July 2014: Shelter Bay Marina
Journey to the Free Zone
As we entered July, we decided that we would spend the summer based in Shelter Bay (there was something about that swimming pool) before heading north to Bocas del Toro for the rest of hurricane season. We really wanted to see the San Blas Islands, so we decided that while we were waiting for our next shipment of batteries to arrive, we would go there for a couple of weeks. Before that, we arranged with Teddy to go to the Colon Free Zone with Pete and Mary. We were expecting the world’s biggest outlet mall – but it was much different than that. Yes, it is huge, so we told Teddy what we were looking for, and he took us to shops that he recommended. Rosé and Mary wanted to get iPad Mini’s, Pete wanted a DSLR camera, we wanted to check out a liquor store, and I wanted to find the pet supply store PeDeSu that we failed to find in Panama City. We’ll start with PeDeSu – we called them, Teddy talked with them, and we came to believe they were in a separate part of the Free Zone. We also came to believe that they didn’t necessarily exist, and if they did, they would only be interested in selling pallets of dog food. We gave up on that one. Teddy took us to an electronics store run by some Indians that spoke perfect English, and we made some good deals for the iPads and camera. After that, we went to a liquor store. We were expecting giant duty-free liquor superstores, but they were just very small and cramped storefronts with display bottles and prices. As with the electronics store, the goods are kept in a warehouse somewhere – you place an order, and the goods are delivered a few minutes later. I think this is because many of the customers are from cruise ships, and the goods are delivered directly to the ship. Anyway, Mary was looking for a high-end bourbon, which didn’t seem to exist in Panama. We bought a few bottles of Bacardi at reasonable prices, as well as some soda cases. We also shopped at some sporting goods places – they had really inexpensive Nike wear and shoes everywhere. There were tons of watch and jewelry stores, as well as perfume – typical of cruise ship duty-free shops. Although the zone is supposedly for businesses and tourists, we saw many Panamanians shopping there. It was interesting to see, and the discounts on the electronics balanced out the fee for Teddy, but we wouldn’t go back again, unless we had an interest in specific big-ticket items. As a side note, Teddy brought his adorable son (four years old with him), and his van wouldn’t start when we were ready to leave – dead battery. Amazingly, we found enough people to push start it on a very crowded street.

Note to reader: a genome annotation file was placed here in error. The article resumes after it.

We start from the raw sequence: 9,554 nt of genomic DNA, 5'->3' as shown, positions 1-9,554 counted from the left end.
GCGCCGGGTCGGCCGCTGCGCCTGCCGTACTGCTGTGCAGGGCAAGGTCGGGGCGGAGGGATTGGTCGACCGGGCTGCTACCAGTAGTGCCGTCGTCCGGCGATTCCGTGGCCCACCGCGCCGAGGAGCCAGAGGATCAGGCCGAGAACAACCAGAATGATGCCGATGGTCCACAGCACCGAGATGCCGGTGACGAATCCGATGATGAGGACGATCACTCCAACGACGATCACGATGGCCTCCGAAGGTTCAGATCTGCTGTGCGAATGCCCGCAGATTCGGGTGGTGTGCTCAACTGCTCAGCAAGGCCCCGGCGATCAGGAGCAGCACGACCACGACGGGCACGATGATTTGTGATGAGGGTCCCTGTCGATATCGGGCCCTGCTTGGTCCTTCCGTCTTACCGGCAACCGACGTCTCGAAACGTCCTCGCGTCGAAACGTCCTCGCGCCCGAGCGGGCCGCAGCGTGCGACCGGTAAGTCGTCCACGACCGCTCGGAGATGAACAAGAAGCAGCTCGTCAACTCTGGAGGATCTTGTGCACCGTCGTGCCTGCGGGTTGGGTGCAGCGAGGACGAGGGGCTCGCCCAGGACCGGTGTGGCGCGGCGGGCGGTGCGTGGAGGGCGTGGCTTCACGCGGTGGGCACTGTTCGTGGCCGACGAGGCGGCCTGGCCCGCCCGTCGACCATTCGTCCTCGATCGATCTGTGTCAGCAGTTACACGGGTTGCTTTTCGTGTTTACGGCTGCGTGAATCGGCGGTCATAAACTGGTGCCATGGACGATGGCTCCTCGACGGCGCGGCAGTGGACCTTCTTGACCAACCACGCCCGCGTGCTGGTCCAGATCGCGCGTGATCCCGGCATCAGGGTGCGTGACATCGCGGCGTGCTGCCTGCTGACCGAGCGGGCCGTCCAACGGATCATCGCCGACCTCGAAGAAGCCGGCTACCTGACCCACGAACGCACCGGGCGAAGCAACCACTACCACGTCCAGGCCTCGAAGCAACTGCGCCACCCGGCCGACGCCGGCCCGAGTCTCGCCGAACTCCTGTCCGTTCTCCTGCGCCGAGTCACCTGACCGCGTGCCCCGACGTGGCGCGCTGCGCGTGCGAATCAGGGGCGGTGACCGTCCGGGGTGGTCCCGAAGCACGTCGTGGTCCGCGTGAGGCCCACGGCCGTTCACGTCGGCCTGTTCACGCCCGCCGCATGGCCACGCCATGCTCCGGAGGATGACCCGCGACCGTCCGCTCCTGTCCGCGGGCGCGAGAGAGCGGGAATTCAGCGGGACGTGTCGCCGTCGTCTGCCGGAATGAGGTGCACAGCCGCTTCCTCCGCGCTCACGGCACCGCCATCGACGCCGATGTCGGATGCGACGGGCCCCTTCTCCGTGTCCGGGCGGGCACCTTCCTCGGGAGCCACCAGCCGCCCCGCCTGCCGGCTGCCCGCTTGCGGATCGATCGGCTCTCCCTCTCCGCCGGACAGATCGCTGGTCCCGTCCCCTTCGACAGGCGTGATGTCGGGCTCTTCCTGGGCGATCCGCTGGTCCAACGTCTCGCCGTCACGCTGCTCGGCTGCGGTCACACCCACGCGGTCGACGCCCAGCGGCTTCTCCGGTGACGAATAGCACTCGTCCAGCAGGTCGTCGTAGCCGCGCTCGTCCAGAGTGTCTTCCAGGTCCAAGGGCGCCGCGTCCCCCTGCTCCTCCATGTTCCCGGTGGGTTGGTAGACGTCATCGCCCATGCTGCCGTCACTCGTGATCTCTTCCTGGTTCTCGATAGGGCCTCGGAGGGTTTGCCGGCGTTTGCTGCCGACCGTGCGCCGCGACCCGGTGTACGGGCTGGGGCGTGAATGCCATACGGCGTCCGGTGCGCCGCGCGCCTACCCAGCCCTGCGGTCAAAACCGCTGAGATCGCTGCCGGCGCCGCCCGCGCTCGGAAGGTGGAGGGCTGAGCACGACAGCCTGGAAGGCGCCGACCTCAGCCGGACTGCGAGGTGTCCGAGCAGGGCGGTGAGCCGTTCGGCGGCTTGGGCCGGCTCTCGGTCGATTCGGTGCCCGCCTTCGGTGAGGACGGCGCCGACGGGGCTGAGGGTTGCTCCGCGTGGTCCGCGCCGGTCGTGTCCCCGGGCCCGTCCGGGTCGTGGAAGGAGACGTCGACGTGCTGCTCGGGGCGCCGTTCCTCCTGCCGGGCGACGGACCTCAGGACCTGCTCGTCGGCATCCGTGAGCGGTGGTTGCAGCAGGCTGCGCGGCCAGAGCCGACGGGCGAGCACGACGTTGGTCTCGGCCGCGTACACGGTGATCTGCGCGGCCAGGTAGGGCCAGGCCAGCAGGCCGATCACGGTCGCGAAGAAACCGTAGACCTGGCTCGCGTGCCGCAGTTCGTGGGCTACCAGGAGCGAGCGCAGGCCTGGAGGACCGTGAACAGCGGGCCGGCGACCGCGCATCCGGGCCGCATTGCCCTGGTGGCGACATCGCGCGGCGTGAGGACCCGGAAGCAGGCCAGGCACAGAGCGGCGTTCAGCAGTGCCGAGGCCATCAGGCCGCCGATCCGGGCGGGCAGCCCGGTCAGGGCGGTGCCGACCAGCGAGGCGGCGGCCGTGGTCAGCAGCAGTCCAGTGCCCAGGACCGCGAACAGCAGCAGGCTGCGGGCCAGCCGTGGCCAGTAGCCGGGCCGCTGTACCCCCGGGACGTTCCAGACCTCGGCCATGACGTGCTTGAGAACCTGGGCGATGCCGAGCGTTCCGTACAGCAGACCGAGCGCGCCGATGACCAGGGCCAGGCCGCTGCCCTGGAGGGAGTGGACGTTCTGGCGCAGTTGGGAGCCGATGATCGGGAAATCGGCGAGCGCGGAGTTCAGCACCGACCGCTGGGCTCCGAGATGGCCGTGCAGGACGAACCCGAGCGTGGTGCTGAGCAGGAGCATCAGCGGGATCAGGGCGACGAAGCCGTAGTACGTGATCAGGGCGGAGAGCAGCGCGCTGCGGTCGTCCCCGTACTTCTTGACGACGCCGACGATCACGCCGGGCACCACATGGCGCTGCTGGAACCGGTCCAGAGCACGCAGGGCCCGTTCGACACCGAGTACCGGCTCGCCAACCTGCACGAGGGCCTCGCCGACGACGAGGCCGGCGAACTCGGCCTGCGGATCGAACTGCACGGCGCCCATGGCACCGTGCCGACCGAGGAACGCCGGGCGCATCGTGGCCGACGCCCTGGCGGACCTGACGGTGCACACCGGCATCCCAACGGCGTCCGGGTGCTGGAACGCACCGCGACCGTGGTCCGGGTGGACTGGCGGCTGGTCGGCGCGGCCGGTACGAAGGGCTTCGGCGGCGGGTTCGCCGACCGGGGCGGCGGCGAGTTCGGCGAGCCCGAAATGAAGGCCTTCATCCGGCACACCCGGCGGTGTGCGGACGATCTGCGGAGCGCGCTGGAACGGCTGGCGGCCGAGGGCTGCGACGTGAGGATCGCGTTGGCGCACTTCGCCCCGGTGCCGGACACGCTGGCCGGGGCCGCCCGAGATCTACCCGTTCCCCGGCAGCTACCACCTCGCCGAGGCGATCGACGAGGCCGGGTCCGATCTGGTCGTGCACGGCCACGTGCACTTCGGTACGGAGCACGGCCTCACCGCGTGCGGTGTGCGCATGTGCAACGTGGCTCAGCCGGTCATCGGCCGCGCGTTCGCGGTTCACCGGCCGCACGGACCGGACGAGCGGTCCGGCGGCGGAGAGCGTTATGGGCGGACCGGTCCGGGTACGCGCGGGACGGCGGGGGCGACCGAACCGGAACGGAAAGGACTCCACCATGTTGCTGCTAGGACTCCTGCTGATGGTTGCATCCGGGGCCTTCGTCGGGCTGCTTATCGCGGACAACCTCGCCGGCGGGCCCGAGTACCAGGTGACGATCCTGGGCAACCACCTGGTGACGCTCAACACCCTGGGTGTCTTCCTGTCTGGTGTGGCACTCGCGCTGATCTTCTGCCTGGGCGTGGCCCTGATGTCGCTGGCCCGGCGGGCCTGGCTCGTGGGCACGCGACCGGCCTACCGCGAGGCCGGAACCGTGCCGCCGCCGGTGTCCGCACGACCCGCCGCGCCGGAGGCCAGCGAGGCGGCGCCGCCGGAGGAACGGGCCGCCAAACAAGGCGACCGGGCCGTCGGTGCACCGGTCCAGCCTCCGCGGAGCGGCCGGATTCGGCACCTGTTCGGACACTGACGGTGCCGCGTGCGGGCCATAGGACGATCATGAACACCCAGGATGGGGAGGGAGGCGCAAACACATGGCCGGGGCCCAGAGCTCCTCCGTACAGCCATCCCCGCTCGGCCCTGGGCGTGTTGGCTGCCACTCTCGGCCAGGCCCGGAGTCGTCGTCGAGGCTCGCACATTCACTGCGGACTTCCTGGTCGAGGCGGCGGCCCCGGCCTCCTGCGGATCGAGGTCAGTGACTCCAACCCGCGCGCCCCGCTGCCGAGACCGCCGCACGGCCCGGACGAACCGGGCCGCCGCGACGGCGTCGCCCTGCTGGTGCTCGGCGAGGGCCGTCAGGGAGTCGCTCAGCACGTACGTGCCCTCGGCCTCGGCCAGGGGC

July 12th, 2014: Shelter Bay Marina to Isla Linton
We left for the San Blas Islands on a bright and clear Saturday morning. We decided to take on fuel at the marina. As the last fuel we got was in Chiapas, Mexico. The price was reasonable, at $4.42 per gallon inclusive of tax. The marina doesn’t have a fuel dock, but it does have a fuel “barge”, which is a large tugboat with giant fuel tanks. It does pump a lot of fuel, and they give you a sample so you can see what you’re getting, so we were comfortable with it. We took on 500 gallons, which took about a half an hour.
Good to go, we set out across Limon Bay to the breakwater, at last entering the Caribbean. We had read that cruising in the Caribbean would be a big shock after the Pacific, and the authors were right. In the Pacific, you generally have very long period swells, usually fifteen seconds or more apart. Even if there is a big swell running, you don’t really notice it as the waves have shallow slopes. In the Caribbean, the swells are wind-based, close together, and steep. As soon as we crossed through the breakwater, we started pitching and pounding with the swell coming in about 30° to our port bow. They weren’t big, at about three to five feet, but they definitely impacted our speed through water.
Since it was about seventy miles to the first of the San Blas Islands, we decided to stop at Isla Linton for a couple of days, where I would clean the bottom. It’s a popular and well-protected anchorage, and we heard there were some monkeys on the island. The anchorage was indeed crowded, and we sought a good place for a while. The “mayor” of the anchorage came by on a dinghy as were contemplating a spot, and chastised us not to drop the hook where we were considering – the reason escapes me now. It seems whenever there is an anchorage with some long-term boats in it, someone appoints themselves as the mayor. They are generally harmless, and it’s best to appease them. So, we moved a little bit to where the mayor recommended, and peace was preserved.
Position at destination: 9°36.7’ N, 79°35.3’ W
Air temp: 87 Humidity: 73% Water temp: 86.5
Nautical miles for this leg: 28.4 Total: 4549
Departed at 11:10am, arrived at 3:30pm
July 12th – 16th: Isla Linton anchorage